The Apple M1 processor has been placed at the top of PassMark’s latest single-thread performance chart for laptop chips, despite its average CPU Mark and single-thread rating having fallen slightly. This puts the hybrid M1 Apple Silicon, which is found in laptops and desktops, ahead of strong rivals such as the Ryzen 9 5900HX and Ryzen 9 5980HS.
Not too long ago we reported about how the Apple M1 processor was nipping at the heels of powerful desktop processors such as the Rocket Lake Intel Core i7-11700K when it came to important single-thread processing performance. While its benchmark results left the Apple Silicon in third position in PassMark’s chart for desktop CPUs, behind the aforementioned Core i7 chip and the Intel Core i9-11900K, it seems the single-thread rating for the M1 is high enough to give it first place in the chart for laptop processors.
The Apple M1 currently has a single-thread rating of 3,541 points, which is a little lower than the 3,543 points it had a couple of weeks ago, although the average result seems to be leveling out at this mark (42 samples tested at the time of writing; low margin for error). The Apple Silicon beats out some of AMD’s best here: The Ryzen 9 5900HX scores 3,299 points (15 samples; medium margin for error) and the Ryzen 9 5980HS manages 3,425 points (one sample; high margin for error). The typical TDP measured for the M1 was a very power-friendly 15.1 W compared to the 35-45 W for the Ryzen 5000 parts.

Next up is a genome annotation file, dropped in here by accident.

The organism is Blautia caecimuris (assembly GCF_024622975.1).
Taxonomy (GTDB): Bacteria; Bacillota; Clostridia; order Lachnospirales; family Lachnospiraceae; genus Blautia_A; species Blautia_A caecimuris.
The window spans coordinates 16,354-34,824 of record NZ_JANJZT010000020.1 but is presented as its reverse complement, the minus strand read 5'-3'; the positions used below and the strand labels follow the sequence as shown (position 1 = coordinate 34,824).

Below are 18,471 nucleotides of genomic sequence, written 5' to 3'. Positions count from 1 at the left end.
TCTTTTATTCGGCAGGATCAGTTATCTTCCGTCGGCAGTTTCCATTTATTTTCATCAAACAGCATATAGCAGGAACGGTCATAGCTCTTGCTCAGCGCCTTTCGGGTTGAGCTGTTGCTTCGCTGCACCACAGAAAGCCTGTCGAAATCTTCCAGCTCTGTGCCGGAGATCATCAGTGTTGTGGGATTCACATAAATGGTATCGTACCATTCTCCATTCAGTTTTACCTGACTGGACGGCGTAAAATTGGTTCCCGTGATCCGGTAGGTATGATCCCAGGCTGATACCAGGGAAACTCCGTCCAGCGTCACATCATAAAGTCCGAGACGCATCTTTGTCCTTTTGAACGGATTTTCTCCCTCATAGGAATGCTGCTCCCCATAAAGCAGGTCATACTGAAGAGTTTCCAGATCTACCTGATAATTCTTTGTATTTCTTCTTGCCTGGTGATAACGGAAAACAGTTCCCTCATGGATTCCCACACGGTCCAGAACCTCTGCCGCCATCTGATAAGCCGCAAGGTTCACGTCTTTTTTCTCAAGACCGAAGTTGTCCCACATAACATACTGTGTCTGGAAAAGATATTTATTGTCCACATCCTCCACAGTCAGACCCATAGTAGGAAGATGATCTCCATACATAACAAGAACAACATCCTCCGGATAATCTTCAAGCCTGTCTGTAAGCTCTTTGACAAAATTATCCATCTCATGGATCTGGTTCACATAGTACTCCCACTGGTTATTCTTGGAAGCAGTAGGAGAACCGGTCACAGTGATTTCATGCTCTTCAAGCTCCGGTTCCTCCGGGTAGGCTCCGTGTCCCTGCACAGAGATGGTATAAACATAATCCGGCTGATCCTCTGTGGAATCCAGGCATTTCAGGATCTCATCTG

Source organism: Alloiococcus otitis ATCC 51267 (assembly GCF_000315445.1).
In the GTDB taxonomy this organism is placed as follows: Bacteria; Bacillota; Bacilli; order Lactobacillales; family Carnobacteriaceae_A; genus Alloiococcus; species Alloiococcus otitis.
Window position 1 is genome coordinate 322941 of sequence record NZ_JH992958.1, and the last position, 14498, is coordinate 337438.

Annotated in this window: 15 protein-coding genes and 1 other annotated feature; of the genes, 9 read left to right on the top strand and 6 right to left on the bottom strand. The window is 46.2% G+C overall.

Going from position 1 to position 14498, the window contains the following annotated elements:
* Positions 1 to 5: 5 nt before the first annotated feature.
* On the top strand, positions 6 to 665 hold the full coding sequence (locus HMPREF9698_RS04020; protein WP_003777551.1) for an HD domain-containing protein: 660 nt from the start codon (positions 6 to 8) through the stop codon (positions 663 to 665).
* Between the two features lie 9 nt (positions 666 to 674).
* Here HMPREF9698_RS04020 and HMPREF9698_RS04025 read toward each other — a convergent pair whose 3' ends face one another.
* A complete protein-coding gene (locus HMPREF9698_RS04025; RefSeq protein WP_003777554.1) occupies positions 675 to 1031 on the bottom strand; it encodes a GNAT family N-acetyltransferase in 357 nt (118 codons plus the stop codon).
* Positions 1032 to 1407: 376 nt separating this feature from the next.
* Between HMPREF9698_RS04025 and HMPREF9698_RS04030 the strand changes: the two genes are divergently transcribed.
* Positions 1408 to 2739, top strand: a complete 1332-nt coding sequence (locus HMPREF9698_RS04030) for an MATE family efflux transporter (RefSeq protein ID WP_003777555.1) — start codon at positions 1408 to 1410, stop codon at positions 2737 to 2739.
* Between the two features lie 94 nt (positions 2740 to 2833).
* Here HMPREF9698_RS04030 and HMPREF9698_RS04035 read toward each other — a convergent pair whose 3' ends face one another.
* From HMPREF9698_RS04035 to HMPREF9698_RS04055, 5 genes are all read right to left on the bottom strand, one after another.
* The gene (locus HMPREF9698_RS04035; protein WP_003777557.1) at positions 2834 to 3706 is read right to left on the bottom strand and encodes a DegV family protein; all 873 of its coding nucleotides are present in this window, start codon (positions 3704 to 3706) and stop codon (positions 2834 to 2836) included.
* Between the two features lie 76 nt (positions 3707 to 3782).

This is definitely not just saying that the Apple Silicon is better than the highly praised Ryzen 9 5000 series processors, as clearly both of the AMD parts can obliterate the M1 rival in cross-platform rating where a “composite” of tests are utilized to stress the processor. The biggest takeaway to be had from this performance is that Apple’s first attempt to take on AMD and Intel in this arena resulted in the first-generation ARM-based M1 SoC smashing benchmarks left, right, and center. It’s no surprise that fans are already getting extremely excited about the performance potential of an M1X/M2 successor.
Daniel R Deakin, 2021-03-16 (Update: 2021-03-16)